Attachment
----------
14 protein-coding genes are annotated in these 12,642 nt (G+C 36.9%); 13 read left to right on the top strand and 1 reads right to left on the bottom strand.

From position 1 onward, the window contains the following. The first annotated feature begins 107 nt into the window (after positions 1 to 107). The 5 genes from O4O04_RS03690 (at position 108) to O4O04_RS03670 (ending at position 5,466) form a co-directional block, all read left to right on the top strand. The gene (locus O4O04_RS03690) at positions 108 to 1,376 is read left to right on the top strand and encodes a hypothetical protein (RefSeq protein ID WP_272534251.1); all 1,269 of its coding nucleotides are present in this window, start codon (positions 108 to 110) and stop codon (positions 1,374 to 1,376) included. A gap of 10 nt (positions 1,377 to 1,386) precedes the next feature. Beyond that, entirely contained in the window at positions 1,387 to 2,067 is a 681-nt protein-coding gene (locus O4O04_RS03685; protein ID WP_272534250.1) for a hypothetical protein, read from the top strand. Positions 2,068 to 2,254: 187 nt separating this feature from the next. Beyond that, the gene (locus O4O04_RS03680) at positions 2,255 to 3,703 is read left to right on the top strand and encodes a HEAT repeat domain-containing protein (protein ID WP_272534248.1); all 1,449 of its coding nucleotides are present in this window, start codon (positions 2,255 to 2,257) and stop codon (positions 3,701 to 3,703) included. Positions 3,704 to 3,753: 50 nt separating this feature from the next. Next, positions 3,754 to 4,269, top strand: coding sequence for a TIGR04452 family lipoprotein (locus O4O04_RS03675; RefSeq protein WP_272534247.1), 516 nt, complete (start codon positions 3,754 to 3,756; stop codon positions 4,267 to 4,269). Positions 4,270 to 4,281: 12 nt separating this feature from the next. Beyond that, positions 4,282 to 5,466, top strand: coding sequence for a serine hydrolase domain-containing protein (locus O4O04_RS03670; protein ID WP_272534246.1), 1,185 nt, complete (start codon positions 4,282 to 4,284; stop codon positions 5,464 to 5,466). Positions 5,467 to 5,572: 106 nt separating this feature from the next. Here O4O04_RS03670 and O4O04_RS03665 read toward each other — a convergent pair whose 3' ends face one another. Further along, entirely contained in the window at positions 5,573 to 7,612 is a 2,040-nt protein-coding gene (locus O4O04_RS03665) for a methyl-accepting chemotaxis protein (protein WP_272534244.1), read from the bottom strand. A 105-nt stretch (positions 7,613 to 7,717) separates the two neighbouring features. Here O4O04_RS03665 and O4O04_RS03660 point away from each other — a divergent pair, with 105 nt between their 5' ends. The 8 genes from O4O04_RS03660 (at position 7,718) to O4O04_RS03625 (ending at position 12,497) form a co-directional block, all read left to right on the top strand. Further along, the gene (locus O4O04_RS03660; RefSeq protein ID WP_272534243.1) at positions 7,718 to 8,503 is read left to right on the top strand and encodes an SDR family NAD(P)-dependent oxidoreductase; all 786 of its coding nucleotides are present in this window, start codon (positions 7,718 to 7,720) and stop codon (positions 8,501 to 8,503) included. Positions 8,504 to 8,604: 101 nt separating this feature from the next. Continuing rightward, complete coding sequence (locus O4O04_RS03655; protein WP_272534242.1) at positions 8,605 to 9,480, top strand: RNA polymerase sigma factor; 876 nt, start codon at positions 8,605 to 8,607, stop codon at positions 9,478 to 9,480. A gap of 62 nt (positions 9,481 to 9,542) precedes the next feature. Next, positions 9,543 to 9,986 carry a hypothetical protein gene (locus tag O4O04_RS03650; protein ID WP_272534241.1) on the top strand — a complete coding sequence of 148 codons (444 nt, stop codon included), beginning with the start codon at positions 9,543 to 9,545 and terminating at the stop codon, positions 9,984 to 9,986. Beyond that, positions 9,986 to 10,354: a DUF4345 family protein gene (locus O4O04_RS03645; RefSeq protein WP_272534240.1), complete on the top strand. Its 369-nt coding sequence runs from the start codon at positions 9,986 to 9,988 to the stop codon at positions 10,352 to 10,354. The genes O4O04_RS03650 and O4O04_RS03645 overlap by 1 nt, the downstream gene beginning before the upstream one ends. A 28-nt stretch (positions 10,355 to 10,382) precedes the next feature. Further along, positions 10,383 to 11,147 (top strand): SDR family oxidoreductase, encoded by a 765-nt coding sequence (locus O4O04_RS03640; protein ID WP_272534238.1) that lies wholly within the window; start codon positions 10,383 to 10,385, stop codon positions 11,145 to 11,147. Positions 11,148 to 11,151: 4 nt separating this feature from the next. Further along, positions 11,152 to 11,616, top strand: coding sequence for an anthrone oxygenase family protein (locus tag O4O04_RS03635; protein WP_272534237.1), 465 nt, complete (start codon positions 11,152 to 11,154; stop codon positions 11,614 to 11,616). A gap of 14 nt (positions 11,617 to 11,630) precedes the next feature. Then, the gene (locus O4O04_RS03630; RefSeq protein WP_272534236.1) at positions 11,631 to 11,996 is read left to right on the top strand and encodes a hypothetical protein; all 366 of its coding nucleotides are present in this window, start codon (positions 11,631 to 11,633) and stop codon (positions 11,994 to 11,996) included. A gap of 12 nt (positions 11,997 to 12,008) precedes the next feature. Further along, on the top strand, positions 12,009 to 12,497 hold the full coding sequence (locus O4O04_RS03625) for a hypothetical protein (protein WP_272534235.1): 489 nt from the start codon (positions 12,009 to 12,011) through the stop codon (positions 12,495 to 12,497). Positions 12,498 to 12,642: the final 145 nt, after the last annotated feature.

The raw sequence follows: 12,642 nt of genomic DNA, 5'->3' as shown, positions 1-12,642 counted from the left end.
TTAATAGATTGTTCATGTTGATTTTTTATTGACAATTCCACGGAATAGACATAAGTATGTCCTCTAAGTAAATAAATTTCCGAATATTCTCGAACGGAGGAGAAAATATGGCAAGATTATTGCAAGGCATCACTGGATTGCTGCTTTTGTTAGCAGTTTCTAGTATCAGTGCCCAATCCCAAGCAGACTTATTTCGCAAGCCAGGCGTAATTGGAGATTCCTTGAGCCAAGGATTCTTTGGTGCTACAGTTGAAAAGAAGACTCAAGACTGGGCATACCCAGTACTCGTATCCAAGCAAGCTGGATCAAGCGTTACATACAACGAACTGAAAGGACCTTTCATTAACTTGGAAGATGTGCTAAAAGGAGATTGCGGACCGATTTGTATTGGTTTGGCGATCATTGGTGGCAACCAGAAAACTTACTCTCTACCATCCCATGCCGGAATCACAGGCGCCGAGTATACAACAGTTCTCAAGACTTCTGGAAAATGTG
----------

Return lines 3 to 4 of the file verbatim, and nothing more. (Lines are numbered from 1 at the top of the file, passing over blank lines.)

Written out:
The raw sequence follows: 12,642 nt of genomic DNA, 5'->3' as shown, positions 1-12,642 counted from the left end.
TTAATAGATTGTTCATGTTGATTTTTTATTGACAATTCCACGGAATAGACATAAGTATGTCCTCTAAGTAAATAAATTTCCGAATATTCTCGAACGGAGGAGAAAATATGGCAAGATTATTGCAAGGCATCACTGGATTGCTGCTTTTGTTAGCAGTTTCTAGTATCAGTGCCCAATCCCAAGCAGACTTATTTCGCAAGCCAGGCGTAATTGGAGATTCCTTGAGCCAAGGATTCTTTGGTGCTACAGTTGAAAAGAAGACTCAAGACTGGGCATACCCAGTACTCGTATCCAAGCAAGCTGGATCAAGCGTTACATACAACGAACTGAAAGGACCTTTCATTAACTTGGAAGATGTGCTAAAAGGAGATTGCGGACCGATTTGTATTGGTTTGGCGATCATTGGTGGCAACCAGAAAACTTACTCTCTACCATCCCATGCCGGAATCACAGGCGCCGAGTATACAACAGTTCTCAAGACTTCTGGAAAATGTG